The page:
That’s the word I would use to most accurately describe the Philadelphia Flyers this season: squandered. They’ve squandered excellent years from Claude Giroux and Jake Voracek. They’ve squandered amazing performances from goaltender Steve Mason whose play has been otherworldly since before his surgery. They’ve squandered what will likely be a 30-goal season from Wayne Simmonds. They’ve squandered points in games that they’ve had locked up and games in which they’ve been the better team.
It’s not often that a team receives superb goaltending, has nearly two point per game producers, a 30-goal scorer, and doesn’t make the playoffs. But here we are, in mid-March, watching a team that has two guys that are just under a point per game, a guy who has 30 goals, and a goaltender who is having nearly a Vezina-worthy year, and they are exactly 10 points out of the playoffs with 13 games to go. What went wrong?
Is it coaching? Partially. Is it the roster? To some extent. Is it mental? Hard to argue against that as well. There are so many things that had to align for this team to not make the playoffs with all of the great things that it has going for them, and yet they all seemed to coalesce just at the right times to keep the Flyers from getting to the dance. Steve Mason has three games now in which he’s allowed no goals during regulation or overtime, most commonly known as shutouts, but the guy has only one win under those circumstances. Odd, no?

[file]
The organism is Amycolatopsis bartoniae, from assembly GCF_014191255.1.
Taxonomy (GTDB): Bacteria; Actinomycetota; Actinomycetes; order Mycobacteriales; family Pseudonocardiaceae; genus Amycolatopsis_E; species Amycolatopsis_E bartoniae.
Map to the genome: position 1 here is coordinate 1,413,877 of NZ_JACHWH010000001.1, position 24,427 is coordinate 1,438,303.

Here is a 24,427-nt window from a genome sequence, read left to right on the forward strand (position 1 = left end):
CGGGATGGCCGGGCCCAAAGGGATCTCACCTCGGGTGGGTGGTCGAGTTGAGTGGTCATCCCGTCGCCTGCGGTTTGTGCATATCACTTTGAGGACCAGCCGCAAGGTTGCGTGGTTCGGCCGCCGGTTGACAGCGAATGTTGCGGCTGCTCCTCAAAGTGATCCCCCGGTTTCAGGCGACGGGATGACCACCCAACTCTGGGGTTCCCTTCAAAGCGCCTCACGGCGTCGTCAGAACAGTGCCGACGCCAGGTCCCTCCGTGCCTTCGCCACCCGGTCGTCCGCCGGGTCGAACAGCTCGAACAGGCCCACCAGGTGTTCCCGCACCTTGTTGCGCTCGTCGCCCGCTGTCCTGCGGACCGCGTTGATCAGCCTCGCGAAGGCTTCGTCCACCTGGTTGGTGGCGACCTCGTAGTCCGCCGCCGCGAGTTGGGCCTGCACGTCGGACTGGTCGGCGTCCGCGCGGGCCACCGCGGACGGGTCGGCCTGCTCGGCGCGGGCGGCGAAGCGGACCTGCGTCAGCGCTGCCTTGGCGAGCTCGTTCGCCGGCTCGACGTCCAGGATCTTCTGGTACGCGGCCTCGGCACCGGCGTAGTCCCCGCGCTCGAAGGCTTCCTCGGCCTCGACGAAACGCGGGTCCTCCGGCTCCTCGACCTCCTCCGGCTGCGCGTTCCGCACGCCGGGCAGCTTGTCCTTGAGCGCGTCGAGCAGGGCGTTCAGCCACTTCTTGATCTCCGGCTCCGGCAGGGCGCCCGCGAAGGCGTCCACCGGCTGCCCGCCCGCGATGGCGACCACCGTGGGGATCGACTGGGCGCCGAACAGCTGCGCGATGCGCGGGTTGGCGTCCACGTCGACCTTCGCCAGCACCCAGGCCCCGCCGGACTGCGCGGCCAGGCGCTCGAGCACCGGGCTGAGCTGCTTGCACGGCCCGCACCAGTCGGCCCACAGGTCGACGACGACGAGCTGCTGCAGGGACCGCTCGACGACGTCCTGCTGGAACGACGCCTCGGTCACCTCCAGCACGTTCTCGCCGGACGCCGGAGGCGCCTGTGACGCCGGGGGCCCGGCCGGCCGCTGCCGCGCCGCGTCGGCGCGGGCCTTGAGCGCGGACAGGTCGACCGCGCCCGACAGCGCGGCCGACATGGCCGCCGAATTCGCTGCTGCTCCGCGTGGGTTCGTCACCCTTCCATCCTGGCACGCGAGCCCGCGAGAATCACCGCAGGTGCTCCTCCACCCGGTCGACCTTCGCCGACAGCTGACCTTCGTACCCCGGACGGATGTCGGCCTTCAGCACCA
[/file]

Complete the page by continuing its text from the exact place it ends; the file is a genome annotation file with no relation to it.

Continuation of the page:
It’s just the way sports go sometimes and speaks to the team nature of this game. A team made up of individuals is just that. The Flyers are in a rebuilding phase and they largely have been since the 2011 off season where Mike Richards and Jeff Carter were shipped out of town. The caveat to trading away good veteran players for younger, inexperienced players is that they will have growing pains. Sean Couturier is one of the best checking center in the NHL, but that’s all he might ever be. Brayden Schenn is a solid third-line player, but at 23, is that what he is?
The Flyers will need to answer many questions like these this offseason and continue to answer them as their prospect pool grows and this year it stands to grow quite a bit, especially with two first-round draft choices in what is expected to be a very deep draft. The key to long-term success, however, is building from within as proven by every Stanley Cup Winner since the 2004-2005 lockout. It looks like Ron Hextall is committed to doing just that, but when the pressure comes from above to make moves and to go out and get guys, will he give in and go after high-priced, declining free agents just as Paul Holmgren and Bobby Clarke did? Time will tell. I just hope the word squandered is not the word I’m using to describe this team ever again.